How strategic brand management can help you increase market awareness, drive consumer loyalty and make more sales.
Before I begin this post, I must confess to some behaviour that is generally frowned upon. This is the first time I’ve ever done anything like this before, and probably the last time – for the reasons I’ll explain below.
You see, on a recent trip to Vietnam I bought myself a pair of Yeezy Boosts. Not real ones though – a counterfeit pair.
Adidas Yeezy is the official collaboration sneakers between sports giant Adidas and rapper Kanye West. These shoes are a prized status symbol in the world of sneaker heads and fashion devotees. To make them more exclusive (and drive demand), Adidas only releases a limited number of Yeezys every season. The result is comparable to Hermes Birkin bags – outrageous price tags by resellers, a waitlist to get on the waitlist and lottery launch events where the odds that your name will get drawn is lower than you getting on The Hunger Games. But still, there are those out there who would fight tooth and nail to own a pair.
I purchased my Yeezys from a sweaty Saigon market. Straight from one of the many piles of shoes on display. The price was determined by how well I haggled. Soon enough I walked away with them in a dirty plastic bag. It was only once I had taken them back to the hotel room that I realised how well they have been replicated.
As I examined the quality of workmanship and attention to detail that had been taken to recreate my Yeezy Boosts. I wondered what it really is that separates a counterfeit from the original.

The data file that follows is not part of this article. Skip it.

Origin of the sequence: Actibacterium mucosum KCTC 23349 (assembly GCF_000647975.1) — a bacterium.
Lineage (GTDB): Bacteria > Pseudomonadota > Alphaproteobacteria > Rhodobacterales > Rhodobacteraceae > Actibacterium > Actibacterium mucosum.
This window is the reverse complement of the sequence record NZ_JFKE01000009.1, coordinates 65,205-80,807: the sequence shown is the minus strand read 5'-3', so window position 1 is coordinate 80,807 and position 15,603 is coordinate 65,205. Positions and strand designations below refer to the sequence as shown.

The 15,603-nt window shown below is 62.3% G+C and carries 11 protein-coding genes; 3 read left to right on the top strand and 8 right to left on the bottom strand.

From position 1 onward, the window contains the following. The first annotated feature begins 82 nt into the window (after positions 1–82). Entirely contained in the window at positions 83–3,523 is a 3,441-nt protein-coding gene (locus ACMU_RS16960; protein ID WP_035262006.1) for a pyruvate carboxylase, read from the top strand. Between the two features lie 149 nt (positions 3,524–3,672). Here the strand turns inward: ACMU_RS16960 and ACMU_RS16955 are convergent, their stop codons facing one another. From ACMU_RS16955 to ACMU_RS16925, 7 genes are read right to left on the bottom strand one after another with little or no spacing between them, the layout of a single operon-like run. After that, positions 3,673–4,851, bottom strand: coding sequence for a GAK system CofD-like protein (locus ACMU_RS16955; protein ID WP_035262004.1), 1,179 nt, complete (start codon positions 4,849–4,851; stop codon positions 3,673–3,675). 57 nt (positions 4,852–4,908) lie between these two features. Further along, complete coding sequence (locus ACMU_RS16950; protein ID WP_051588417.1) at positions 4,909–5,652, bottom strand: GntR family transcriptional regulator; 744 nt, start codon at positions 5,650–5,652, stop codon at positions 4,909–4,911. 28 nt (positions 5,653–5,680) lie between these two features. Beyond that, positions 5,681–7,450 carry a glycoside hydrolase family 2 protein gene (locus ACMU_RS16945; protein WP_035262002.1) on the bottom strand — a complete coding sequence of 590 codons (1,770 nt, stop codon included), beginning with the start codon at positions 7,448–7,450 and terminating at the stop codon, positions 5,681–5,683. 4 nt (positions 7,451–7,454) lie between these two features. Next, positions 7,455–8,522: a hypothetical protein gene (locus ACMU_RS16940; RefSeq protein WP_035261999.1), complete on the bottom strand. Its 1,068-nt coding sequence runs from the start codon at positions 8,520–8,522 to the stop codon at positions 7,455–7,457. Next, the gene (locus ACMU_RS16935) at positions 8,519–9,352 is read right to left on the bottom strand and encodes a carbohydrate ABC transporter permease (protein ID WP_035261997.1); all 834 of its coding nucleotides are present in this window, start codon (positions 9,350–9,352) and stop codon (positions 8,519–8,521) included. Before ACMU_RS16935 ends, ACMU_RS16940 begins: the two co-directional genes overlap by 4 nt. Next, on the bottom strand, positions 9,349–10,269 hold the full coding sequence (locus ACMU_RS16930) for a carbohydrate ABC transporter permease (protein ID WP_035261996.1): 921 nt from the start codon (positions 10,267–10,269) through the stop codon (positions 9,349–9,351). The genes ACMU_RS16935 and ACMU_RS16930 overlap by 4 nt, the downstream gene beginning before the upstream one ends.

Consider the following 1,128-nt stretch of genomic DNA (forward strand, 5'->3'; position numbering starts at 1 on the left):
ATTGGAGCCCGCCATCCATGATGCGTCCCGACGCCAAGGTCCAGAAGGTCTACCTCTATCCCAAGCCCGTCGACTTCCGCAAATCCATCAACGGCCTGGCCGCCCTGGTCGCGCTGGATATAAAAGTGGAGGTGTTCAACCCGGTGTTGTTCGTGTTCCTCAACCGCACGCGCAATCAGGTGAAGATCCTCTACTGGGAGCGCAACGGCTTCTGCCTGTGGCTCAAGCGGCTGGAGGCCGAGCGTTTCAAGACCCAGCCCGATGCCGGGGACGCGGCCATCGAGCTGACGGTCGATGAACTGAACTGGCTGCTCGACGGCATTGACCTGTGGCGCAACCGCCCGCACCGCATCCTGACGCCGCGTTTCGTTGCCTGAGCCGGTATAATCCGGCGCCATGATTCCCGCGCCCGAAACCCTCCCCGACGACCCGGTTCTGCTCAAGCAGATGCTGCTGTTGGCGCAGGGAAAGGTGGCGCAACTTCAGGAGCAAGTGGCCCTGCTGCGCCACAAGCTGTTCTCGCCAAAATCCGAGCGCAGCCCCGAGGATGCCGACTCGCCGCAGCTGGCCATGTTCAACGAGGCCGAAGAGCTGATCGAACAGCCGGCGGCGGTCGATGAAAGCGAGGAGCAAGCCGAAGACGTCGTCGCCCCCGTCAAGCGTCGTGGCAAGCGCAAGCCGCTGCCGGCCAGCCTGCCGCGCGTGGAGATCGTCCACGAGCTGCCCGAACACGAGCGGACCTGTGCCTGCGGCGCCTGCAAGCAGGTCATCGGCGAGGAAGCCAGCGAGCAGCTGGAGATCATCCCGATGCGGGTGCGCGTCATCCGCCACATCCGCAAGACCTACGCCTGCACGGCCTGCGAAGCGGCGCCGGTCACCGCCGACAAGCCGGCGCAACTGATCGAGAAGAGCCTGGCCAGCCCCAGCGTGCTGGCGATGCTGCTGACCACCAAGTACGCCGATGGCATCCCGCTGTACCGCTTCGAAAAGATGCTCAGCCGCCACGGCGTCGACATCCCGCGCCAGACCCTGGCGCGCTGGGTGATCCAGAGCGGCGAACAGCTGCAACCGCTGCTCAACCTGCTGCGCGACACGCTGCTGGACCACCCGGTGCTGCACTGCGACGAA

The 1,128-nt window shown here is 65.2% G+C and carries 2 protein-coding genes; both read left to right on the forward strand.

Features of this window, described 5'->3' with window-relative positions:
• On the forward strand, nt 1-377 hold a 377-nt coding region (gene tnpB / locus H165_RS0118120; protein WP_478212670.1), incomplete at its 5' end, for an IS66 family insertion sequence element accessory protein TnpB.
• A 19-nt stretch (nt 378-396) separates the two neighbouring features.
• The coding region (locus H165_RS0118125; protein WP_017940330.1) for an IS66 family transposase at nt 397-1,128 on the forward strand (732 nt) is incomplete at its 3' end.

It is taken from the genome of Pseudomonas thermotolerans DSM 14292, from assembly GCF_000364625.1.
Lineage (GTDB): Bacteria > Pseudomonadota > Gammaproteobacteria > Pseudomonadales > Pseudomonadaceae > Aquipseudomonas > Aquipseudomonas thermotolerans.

With Yeezy Boosts, along with many other luxury goods fueling the black market, brand managers are not only frustrated by the loss of profit but the fact that illegal manufacturers are eroding the brand they so carefully manage and invest in.
The truth is, the only noticeable difference between my shoes and original pair was the customer experience. Had I bought these shoes legitimately I would have been treated to the Adidas Yeezy brand experience. And therein lies the real difference.
Those small, intangible differences such as the feeling one has when opening beautiful packaging or the way customers are greeted in store really sets brands apart.
That’s why the counterfeit market really highlights the value of brand. A product, slogan or logo can be easily copied. However, it’s much harder to replicate brand essence, values and personality. Using experiences to deliver on these attributes could be a reason why people are still willing to pay top dollar and go out of their way to purchase authentic luxury brands.
Why do people feel duped when a pop star lip syncs? And why do people take their own travel photos even though there are other, better photos of the exact same thing? Apparently, this need for authenticity develops early in childhood. A study once tried to convince children that a machine had reproduced their favourite toy discovered that most children refused to accept the duplicate. It turns out that the memory or pride or feeling that comes from having a genuine item is really important. It explains why wearing my pair of “Yeezys” does not feel as good as if I was wearing the real deal.
Brand experience is key. Creating them requires a real understanding of how you want your brand to be perceived. This lets you deliver the right emotional rewards to your customers. By carefully defining and articulating your brand you can create a blueprint for the activities and desired behaviours you’ll need to create a brand that is worth seeking out and paying extra money for.
Brand experience can be created and managed to distinguish any product or service. This helps to protect it from competition and establish loyalty in your customer base. It’s important that this is managed consistently across all touch points so that everyone enjoys the same brand experience.
So, even if my Yeezys were the real deal, I’d still feel duped. Without the product being delivered through an incredible customer experience, I only feel like I’ve got a bargain pair of shoes. That’s the true power of brand experience and is why, from now on, I’ll be sticking to authentic products.